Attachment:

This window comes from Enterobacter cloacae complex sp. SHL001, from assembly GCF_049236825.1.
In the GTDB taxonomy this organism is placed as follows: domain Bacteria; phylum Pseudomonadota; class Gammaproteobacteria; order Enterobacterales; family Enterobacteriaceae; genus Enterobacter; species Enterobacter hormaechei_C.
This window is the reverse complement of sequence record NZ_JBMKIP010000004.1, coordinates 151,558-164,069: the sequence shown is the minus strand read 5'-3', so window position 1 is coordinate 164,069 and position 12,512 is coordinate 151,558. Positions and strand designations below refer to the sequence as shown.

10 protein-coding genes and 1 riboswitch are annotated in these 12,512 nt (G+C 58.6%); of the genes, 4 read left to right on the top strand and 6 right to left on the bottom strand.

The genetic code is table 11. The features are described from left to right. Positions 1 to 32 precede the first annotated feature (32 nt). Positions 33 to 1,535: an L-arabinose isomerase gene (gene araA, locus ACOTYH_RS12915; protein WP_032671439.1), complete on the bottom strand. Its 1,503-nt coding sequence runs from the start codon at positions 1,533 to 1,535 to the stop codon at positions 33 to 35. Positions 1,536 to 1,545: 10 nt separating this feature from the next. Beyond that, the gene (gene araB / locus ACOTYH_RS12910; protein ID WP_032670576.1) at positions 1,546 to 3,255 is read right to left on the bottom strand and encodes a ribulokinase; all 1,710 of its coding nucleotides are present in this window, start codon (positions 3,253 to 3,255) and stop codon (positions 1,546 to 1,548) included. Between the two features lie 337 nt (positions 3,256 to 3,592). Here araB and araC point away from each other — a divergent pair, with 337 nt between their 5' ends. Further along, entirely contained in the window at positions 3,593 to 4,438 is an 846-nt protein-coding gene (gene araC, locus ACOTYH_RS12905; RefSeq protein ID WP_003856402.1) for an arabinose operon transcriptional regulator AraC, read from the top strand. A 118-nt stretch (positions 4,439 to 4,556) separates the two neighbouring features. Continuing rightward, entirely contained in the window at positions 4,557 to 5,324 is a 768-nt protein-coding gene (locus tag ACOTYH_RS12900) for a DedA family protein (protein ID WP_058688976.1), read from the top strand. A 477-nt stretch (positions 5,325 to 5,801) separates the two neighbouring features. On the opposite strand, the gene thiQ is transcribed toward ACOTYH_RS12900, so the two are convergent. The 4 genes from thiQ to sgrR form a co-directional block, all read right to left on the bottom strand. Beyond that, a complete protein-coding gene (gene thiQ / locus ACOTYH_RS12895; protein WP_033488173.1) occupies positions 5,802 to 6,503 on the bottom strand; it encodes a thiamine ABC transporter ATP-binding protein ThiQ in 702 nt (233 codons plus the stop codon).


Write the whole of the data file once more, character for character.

This window comes from Enterobacter cloacae complex sp. SHL001, from assembly GCF_049236825.1.
In the GTDB taxonomy this organism is placed as follows: domain Bacteria; phylum Pseudomonadota; class Gammaproteobacteria; order Enterobacterales; family Enterobacteriaceae; genus Enterobacter; species Enterobacter hormaechei_C.
This window is the reverse complement of sequence record NZ_JBMKIP010000004.1, coordinates 151,558-164,069: the sequence shown is the minus strand read 5'-3', so window position 1 is coordinate 164,069 and position 12,512 is coordinate 151,558. Positions and strand designations below refer to the sequence as shown.

10 protein-coding genes and 1 riboswitch are annotated in these 12,512 nt (G+C 58.6%); of the genes, 4 read left to right on the top strand and 6 right to left on the bottom strand.

The genetic code is table 11. The features are described from left to right. Positions 1 to 32 precede the first annotated feature (32 nt). Positions 33 to 1,535: an L-arabinose isomerase gene (gene araA, locus ACOTYH_RS12915; protein WP_032671439.1), complete on the bottom strand. Its 1,503-nt coding sequence runs from the start codon at positions 1,533 to 1,535 to the stop codon at positions 33 to 35. Positions 1,536 to 1,545: 10 nt separating this feature from the next. Beyond that, the gene (gene araB / locus ACOTYH_RS12910; protein ID WP_032670576.1) at positions 1,546 to 3,255 is read right to left on the bottom strand and encodes a ribulokinase; all 1,710 of its coding nucleotides are present in this window, start codon (positions 3,253 to 3,255) and stop codon (positions 1,546 to 1,548) included. Between the two features lie 337 nt (positions 3,256 to 3,592). Here araB and araC point away from each other — a divergent pair, with 337 nt between their 5' ends. Further along, entirely contained in the window at positions 3,593 to 4,438 is an 846-nt protein-coding gene (gene araC, locus ACOTYH_RS12905; RefSeq protein ID WP_003856402.1) for an arabinose operon transcriptional regulator AraC, read from the top strand. A 118-nt stretch (positions 4,439 to 4,556) separates the two neighbouring features. Continuing rightward, entirely contained in the window at positions 4,557 to 5,324 is a 768-nt protein-coding gene (locus tag ACOTYH_RS12900) for a DedA family protein (protein ID WP_058688976.1), read from the top strand. A 477-nt stretch (positions 5,325 to 5,801) separates the two neighbouring features. On the opposite strand, the gene thiQ is transcribed toward ACOTYH_RS12900, so the two are convergent. The 4 genes from thiQ to sgrR form a co-directional block, all read right to left on the bottom strand. Beyond that, a complete protein-coding gene (gene thiQ / locus ACOTYH_RS12895; protein WP_033488173.1) occupies positions 5,802 to 6,503 on the bottom strand; it encodes a thiamine ABC transporter ATP-binding protein ThiQ in 702 nt (233 codons plus the stop codon).